Hospitals and testing labs are undergoing a digital transformation like any other business in our time. They deal with personal data in categories with the highest level of security requirements: personal identity and medical records. The architecture chosen to store and analyze this data is critical to provide the best protection against a data breach incident. The liability and institutional risk associated with such an incident is highly regulated in a field such as the healthcare space.
We live in a world that is centered around information. The field of precision medicine is the best example of how core diagnostic processes are all about assessing information and cross-referencing patient-specific data with specialized databases. In times when patient data was on paper, and samples were stored in the lab, security was about physical measures to ensure that no unauthorized person had access. Those days are gone. In particular, in the field of genomics, there has been a plethora of deployment models that require to various degrees, an open IT infrastructure to have access to the internet, respectively specialized cloud vendors who provide their analytics capability only that way.
Users have come to expect the same convenience they experience in using social media applications in their day to day work. This is often in odds with IT departments who are better equipped providing monolithic and locked down capabilities in a one size fits all fashion. This is the root cause of the tug of war between users in hospitals and testing labs with their respective colleagues in IT.
There are good reasons for deploying applications with great care having cybersecurity risks in mind. In contrast to physical security, where only a few threat scenarios are possible and need mitigation, the job of protecting digital information is exponentially more difficult. Some of the perceived restrictions are essential to ensure that data is not being compromised.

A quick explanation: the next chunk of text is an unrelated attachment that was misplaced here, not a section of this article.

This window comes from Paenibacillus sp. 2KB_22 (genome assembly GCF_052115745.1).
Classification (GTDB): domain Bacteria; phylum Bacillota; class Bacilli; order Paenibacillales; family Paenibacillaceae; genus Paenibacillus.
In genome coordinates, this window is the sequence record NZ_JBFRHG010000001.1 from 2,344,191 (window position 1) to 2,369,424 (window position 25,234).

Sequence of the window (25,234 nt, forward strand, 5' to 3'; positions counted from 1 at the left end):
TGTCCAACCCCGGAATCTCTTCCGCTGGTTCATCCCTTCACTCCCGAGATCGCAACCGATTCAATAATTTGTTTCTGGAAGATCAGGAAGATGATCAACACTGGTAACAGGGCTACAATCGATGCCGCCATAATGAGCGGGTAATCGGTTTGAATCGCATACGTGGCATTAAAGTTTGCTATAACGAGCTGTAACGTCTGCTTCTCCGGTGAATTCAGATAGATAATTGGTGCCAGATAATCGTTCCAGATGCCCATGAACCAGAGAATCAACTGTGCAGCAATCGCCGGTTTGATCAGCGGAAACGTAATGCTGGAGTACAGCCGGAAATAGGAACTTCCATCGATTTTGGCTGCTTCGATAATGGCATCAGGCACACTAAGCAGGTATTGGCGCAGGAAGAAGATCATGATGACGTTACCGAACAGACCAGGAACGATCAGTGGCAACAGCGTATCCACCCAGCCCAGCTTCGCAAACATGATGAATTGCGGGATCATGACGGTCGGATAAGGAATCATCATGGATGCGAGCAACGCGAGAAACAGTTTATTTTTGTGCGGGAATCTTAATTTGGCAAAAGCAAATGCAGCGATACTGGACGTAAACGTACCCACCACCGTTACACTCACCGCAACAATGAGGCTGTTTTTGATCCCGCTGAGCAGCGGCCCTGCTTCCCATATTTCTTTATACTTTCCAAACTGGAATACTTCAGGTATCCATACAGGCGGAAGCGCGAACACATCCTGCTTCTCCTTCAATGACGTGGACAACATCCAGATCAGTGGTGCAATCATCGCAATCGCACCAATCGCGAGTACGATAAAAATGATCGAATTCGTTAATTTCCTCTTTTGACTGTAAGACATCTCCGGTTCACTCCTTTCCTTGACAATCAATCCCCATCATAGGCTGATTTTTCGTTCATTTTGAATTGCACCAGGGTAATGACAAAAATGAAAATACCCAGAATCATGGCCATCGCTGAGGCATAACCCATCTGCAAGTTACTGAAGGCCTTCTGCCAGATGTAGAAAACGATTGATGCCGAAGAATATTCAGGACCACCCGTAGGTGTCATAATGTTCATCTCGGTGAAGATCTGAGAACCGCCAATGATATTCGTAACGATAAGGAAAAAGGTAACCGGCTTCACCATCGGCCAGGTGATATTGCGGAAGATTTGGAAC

Weighing against this risk is the need for labs looking to provide personalized genomic testing services to use innovative new technologies such as Next Generation Sequencing (NGS). This technology enables the detection of the genomic alterations unique to the patient to power truly personalized diagnostic, prognostic, and therapeutic guidance. The analysis for these types of tests are inherently complex and deal with potentially novel data, never before seen in a clinical setting. The FDA provides an umbrella for labs to tackle this challenge by providing a framework to develop and offer Laboratory Developed Tests (LDTs) that utilize NGS to answer questions related to the diagnosis of rare diseases, the predisposition to inherited diseases, and the testing of tumors to provide treatment and clinical trial options based on the genetic profile of the patient’s biopsied sample. These tests require specialized software, curated knowledgebases, and biological annotations to perform the analytical workflows required to take the NGS data from raw sequences to the processed and enriched form interpreted by lab personnel and placed in clinical reports. These resources are continually changing as state of the art for personalized and genomic medicine advances.
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